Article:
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Sunday, January 30, 2011
January 30, 2011 News Read
By Andrew Walden @ 2:15 PM :: 9571 Views

Rep Michele Bachmann to speak on Oahu, Maui

Borreca: Abercrombie has gone back to the dark days

(Coming from Borreca, this column can only mean that Inouye is on the warpath against Abercrombie.)

If you watch what politicians do, rather than what they promise, there is reason to be concerned about how open an administration Gov. Neil Abercrombie will run….

Lingle would make the entire list public and invite people to comment before making her selection.

Now Abercrombie has gone back to the dark days when Hawaii's governors would keep the list of names secret. This is a bad policy that stains Abercrombie's claims of running an open and transparent government.

Abercrombie's press secretary, Donalyn Dela Cruz, was first asked about this last week by Star-Advertiser reporter Ken Kobayashi. She said Abercrombie thinks that his secrecy will help the process.

Abercrombie's reasoning is hogwash.

…this newspaper is asking that the state Office of Information Practices make the list public

Despite Abercrombie's early fascination with social media, his communication with the public since his election has been mostly absent. When he was in Congress, there was little need to communicate except at election time, but now he has a job with bigger responsibilities.

Abercrombie now is not a representative from Hawaii — he is the leader of the state and his obligation to open government has grown.

(Inouye forcing Palafox out is only the beginning of this war.)


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Pension-tax plan pilloried: Elders are reportedly "adamant" about opposing the proposal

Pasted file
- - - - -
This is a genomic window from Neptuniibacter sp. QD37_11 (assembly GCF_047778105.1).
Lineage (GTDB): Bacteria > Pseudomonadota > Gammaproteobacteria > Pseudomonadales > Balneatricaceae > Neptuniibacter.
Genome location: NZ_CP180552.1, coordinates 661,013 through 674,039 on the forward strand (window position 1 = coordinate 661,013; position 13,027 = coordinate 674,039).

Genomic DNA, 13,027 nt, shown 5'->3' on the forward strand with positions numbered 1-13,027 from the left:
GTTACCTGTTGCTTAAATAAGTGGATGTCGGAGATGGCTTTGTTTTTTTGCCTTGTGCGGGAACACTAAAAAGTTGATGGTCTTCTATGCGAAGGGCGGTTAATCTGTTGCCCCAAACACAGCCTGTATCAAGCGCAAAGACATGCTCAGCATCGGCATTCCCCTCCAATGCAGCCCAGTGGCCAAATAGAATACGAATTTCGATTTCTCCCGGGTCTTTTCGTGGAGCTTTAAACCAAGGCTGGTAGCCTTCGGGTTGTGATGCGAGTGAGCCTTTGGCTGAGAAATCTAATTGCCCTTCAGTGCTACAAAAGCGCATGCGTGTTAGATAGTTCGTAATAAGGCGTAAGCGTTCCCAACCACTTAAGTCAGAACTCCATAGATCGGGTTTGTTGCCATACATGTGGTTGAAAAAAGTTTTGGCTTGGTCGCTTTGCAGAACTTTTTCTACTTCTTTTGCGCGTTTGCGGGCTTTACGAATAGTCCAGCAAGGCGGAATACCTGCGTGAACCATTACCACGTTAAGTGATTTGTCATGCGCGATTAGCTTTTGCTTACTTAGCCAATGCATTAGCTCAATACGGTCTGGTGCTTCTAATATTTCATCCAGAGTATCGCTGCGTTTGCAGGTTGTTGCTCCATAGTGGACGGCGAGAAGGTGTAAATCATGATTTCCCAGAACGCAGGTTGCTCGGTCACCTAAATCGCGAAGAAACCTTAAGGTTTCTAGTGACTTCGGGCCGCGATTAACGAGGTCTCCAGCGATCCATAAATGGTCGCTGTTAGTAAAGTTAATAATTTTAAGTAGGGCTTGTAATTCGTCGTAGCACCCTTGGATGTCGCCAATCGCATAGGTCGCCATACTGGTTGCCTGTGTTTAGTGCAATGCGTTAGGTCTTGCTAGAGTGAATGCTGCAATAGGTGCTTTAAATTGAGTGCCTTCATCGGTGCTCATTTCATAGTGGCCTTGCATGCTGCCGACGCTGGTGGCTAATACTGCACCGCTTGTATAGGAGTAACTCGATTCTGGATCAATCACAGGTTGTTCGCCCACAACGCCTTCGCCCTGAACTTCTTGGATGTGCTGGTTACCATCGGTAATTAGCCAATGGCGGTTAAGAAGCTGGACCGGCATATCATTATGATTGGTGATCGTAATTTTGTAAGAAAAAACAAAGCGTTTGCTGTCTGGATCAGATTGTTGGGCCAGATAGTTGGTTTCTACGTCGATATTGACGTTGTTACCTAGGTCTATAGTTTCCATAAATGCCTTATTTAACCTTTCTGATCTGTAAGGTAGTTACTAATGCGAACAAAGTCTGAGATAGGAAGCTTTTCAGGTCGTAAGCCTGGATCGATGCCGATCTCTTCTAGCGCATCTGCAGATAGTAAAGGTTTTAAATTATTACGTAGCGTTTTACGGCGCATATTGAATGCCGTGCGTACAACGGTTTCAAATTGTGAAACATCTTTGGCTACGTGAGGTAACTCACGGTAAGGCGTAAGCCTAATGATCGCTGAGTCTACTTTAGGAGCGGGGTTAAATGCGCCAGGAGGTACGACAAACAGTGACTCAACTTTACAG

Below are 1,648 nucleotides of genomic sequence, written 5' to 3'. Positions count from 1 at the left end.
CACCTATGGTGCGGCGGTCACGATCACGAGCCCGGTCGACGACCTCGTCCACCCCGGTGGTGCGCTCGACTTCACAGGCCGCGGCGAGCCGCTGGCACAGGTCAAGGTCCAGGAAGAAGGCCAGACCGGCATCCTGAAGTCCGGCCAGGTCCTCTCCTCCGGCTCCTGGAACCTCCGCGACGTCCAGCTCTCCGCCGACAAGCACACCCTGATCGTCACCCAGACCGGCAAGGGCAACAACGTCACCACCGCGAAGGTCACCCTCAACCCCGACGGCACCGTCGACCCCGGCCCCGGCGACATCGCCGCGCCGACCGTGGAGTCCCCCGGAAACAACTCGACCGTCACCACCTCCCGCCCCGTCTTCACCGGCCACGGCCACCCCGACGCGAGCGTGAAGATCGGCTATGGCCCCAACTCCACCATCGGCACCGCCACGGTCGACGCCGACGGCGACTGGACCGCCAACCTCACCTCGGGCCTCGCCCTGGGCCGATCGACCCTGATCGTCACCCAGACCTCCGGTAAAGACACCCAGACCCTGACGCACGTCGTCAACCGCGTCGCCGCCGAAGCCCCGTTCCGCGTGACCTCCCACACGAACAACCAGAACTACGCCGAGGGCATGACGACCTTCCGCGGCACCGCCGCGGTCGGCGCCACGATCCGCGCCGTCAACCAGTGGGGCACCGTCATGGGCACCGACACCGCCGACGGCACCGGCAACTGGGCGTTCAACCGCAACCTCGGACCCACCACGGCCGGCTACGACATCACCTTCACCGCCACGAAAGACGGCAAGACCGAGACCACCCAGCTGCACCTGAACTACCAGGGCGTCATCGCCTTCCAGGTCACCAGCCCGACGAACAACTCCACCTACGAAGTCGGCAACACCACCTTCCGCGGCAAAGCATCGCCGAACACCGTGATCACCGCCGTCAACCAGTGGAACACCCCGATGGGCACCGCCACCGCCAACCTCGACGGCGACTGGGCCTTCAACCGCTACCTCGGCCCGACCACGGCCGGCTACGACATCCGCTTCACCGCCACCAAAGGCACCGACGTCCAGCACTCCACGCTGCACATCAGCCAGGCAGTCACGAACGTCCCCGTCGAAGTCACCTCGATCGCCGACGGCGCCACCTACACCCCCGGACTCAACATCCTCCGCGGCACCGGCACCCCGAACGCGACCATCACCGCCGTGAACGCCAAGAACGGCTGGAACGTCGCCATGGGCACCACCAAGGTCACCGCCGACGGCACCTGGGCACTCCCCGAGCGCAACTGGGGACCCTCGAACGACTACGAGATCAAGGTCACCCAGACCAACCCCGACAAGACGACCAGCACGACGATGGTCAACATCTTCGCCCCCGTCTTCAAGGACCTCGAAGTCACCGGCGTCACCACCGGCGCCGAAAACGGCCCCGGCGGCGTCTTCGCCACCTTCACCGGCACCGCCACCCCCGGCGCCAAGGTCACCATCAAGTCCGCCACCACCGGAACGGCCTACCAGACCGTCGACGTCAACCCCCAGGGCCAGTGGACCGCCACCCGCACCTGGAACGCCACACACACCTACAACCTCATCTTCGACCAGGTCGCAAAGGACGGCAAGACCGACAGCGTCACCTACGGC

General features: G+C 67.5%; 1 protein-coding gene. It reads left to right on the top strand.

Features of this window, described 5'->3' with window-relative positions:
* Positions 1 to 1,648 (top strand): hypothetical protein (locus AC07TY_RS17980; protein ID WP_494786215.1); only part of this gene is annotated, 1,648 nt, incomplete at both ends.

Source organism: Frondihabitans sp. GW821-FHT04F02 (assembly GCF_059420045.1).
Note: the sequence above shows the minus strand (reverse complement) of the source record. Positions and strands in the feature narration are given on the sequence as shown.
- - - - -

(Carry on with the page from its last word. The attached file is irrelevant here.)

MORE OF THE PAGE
Many seniors spent years planning for their retirement and see their pensions as a contract.

"I think there is really deep concern, right across the board. I haven't gotten one call from anyone that is in favor of it," said Barbara Kim Stanton, state director of AARP Hawaii. "And it's not that they're just saying, 'I don't think this is a good idea.' They are saying, 'I think this is a terrible idea.'

"I mean, they're adamant. It's a very, very strong opinion."

Rep. Karl Rhoads (D, Chinatown-Downtown), chairman of the House Labor and Public Employment Committee, called Abercrombie's proposal "wildly unpopular politically"

Sen. David Ige (D, Aiea-Pearl City), chairman of the Senate Ways and Means Committee, said the proposal to tax pensions will definitely engage the public.  "There are lots of retirees on fixed incomes, which any kind of tax would create an issue for," he said.

(This is all part of a maneuver to bring the Leg around and raise the GE Tax—to save the Kupuna!)

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SA: Cayetano-era legislators cut pension contributions to give State employees  a pay hike

How did things come to this? In the late 1990s, Hawaii legislators reduced contributions to the retirement fund for more than 90,000 current and future retirees so they could provide public employees with pay raises and still comply with the constitutional requirement of a balanced budget. State Auditor Marion Higa chastised the lawmakers in 2000, warning that relying on returns of at least 10 percent was "detrimental to the system's unfunded actuarial liability."

union negotiators must be brought to the table soon, to make concessions and undertake meaningful reform such as raising minimum retirement ages.

The reality is that Hawaii and other states have been too generous to state and county employees with taxpayers' money, providing government-paid pension and health care benefits that private sector workers cannot imagine. Hawaii's current financial struggle should prompt a scaling down of those benefits to a prudent level resembling those of a company wage earner.